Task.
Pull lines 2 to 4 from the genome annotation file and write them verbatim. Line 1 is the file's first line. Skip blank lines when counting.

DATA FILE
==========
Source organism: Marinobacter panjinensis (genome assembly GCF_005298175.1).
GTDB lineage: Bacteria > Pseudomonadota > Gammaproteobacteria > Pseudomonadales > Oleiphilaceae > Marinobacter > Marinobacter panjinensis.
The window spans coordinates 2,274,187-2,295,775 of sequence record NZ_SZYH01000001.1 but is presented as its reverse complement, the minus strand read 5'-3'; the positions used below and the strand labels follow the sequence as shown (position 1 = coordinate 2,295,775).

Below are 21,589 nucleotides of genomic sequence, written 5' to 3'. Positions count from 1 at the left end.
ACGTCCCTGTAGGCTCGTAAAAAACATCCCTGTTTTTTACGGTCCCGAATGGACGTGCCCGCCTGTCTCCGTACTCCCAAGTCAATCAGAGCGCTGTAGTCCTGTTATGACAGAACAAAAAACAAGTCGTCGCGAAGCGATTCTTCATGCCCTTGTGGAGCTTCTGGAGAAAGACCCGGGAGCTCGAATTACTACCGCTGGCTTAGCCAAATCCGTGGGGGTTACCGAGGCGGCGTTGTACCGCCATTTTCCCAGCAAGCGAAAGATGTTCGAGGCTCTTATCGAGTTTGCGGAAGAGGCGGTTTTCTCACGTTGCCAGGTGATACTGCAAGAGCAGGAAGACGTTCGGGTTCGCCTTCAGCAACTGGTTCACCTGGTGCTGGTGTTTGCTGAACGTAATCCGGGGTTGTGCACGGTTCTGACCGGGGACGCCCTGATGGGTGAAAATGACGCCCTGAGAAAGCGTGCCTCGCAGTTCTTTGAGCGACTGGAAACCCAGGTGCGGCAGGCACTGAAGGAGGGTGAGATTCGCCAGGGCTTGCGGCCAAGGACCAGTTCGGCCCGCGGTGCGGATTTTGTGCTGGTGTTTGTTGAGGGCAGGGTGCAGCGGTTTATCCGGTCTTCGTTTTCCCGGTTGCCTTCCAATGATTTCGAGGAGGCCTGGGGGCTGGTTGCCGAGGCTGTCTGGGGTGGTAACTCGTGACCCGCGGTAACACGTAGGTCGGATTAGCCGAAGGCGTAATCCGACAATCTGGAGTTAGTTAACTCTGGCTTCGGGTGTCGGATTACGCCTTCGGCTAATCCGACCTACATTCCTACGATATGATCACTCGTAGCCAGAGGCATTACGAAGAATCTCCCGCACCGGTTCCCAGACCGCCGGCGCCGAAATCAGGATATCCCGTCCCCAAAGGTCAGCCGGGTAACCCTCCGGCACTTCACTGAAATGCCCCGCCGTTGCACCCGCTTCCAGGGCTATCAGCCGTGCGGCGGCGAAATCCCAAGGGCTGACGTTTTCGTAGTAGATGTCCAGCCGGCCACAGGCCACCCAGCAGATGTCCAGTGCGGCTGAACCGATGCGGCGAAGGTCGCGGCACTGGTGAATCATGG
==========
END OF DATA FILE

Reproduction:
GTDB lineage: Bacteria > Pseudomonadota > Gammaproteobacteria > Pseudomonadales > Oleiphilaceae > Marinobacter > Marinobacter panjinensis.
The window spans coordinates 2,274,187-2,295,775 of sequence record NZ_SZYH01000001.1 but is presented as its reverse complement, the minus strand read 5'-3'; the positions used below and the strand labels follow the sequence as shown (position 1 = coordinate 2,295,775).

Below are 21,589 nucleotides of genomic sequence, written 5' to 3'. Positions count from 1 at the left end.